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Tuesday, September 13, 2016

Annals of Trump - "Spin": Christian voters alert

This is all the news fit to print about the life and times of "The Donald Trumps".  Although Christians don't typically seek out political advice by reading The New Yorker. Yet, if there could be one article people everywhere would take a short moment to read, they would learn all they need to know about Donald Trump, this is the one I'd highly recommend. Honestly, I wish a genie in a bottle would magically bring this Jeffrey Toobin column in The New Yorker (Sept. 5, 2016), to every Christian assembly in America, before November. This first person story is all we need to know.

LIZ SMITH’S*- TRUMP MEMORIESImage result for jeffrey toobin
By Jeffrey Toobin- an American lawyer, author, and legal analyst for CNN and The New Yorker.

Liz Smith- The veteran gossip columnist recalls decades of dishing the dirt on “the Donald Trumps.”

One day in the mid-nineteen-eighties, Liz Smith was in a car with her friend Arnold Scaasi, the fashion designer. “He said, ‘Have you met the Donald Trumps?’ ” 

Smith recalled the other day, in a Manhattan town house. 

“And I said, ‘What are the Donald Trumps?’ ” At the time, Smith, who worked at the Daily News, was the city’s reigning gossip columnist. Trump and his wife, Ivana, were wealthy arrivistes on the New York social scene. Smith followed up on Scaasi’s tip, and it was in part through her column that Trump became known for something more than the shiny building on Fifth Avenue that bore his name. (In 1986 and 1987, Spy magazine’s Liz Smith Tote Board tallied between four and six Trump mentions a month.)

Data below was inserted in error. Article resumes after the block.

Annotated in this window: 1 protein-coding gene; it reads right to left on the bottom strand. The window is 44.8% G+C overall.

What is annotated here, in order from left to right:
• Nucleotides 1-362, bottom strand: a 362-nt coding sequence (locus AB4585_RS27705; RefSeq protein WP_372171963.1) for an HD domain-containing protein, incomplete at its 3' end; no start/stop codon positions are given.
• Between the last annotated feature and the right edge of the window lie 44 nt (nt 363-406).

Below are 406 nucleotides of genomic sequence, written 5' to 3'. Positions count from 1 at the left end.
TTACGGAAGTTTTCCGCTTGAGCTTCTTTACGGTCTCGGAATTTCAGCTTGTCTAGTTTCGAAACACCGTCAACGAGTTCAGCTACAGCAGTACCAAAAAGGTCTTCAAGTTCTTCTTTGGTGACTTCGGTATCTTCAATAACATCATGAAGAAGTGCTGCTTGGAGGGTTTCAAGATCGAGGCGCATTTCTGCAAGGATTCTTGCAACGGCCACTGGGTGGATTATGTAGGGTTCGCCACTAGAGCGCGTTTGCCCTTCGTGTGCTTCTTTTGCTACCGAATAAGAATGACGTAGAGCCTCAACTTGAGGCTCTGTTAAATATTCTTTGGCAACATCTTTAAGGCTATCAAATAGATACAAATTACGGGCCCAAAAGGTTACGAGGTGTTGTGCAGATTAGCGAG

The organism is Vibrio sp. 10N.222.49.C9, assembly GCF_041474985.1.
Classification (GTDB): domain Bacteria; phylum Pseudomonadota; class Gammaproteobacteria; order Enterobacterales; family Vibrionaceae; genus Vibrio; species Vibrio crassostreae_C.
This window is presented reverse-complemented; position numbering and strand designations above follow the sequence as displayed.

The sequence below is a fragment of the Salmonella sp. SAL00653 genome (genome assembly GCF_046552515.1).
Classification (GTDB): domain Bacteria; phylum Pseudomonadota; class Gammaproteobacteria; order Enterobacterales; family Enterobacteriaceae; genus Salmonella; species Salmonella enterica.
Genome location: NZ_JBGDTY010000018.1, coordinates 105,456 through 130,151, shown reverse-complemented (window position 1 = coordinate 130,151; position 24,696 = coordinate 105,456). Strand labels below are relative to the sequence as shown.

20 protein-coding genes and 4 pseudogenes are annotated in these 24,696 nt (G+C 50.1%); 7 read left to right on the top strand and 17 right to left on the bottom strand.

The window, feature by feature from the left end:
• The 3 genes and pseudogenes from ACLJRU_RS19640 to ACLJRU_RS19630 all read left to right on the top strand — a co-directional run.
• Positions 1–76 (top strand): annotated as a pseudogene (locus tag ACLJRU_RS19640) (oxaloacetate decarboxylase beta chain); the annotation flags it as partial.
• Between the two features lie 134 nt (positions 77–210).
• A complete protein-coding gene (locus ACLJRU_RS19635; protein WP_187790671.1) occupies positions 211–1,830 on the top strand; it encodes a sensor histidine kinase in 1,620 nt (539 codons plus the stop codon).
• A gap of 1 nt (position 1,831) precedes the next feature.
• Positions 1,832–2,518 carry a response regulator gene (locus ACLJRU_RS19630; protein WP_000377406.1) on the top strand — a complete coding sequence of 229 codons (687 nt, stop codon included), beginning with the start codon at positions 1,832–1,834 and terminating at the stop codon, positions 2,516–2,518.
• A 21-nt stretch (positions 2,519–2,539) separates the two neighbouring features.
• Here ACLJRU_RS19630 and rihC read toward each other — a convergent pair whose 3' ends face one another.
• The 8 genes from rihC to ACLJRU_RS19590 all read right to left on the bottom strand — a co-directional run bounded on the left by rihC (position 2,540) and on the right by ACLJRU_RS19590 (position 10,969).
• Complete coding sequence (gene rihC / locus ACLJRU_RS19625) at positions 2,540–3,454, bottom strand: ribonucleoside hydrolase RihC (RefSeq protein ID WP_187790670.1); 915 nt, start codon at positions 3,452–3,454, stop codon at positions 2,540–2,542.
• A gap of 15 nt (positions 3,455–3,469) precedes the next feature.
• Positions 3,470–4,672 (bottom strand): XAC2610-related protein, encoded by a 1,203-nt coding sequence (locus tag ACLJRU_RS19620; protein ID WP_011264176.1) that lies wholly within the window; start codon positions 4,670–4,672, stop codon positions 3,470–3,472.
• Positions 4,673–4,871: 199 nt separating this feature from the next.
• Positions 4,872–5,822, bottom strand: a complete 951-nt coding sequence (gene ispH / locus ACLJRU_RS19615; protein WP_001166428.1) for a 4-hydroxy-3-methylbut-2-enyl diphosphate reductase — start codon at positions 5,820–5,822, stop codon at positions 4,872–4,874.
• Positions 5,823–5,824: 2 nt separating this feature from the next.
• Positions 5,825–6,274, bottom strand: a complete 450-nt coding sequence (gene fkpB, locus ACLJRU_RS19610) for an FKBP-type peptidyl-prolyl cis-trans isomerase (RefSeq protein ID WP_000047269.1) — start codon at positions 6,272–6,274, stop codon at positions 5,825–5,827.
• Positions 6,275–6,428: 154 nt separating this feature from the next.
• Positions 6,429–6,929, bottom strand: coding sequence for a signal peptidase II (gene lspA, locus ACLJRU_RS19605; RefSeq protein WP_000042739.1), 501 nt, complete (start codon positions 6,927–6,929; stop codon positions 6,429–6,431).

Smith is now ninety-three years old and a little creaky (she had a minor stroke a few months ago), but she is still churning out copy (for the Web site New York Social Diary) and making wisecracks in a Texas twang undiminished by six decades of living in Manhattan. “Donald had a wonderful family in those days, and I started going to their anniversary and birthday dinners,” Smith said. “I liked Ivana, too, even though I could never understand what she was saying in that Czech accent. She would just chatter on like a machine gun.” Smith remembered Donald being a vaporous presence at those social occasions. “He would appear with a camel-hair coat over his shoulders, and he’d greet us and then say he had to be off,” she said. “He had no attention span.”

One day, Ivana invited Smith to visit her at the Plaza Hotel, which Donald then owned and Ivana managed. “She threw herself into my arms crying. She said, ‘Donald has a girlfriend,’ ” Smith recalled. Accustomed to helping the city’s rich and powerful spin their complicated personal lives, she offered her assistance. “I asked her if she wanted me to write something, and she said no. She just wanted a sympathetic shoulder,” Smith said. “So I told her she should see a psychiatrist. I said, ‘It’ll take you two years to get over it if you see an analyst and five years if you don’t.’ ” Smith also wrote Trump a letter (“Can you believe people wrote letters in those days? Ha!”) advising him to make an official comment about his rumored marital problems in her column.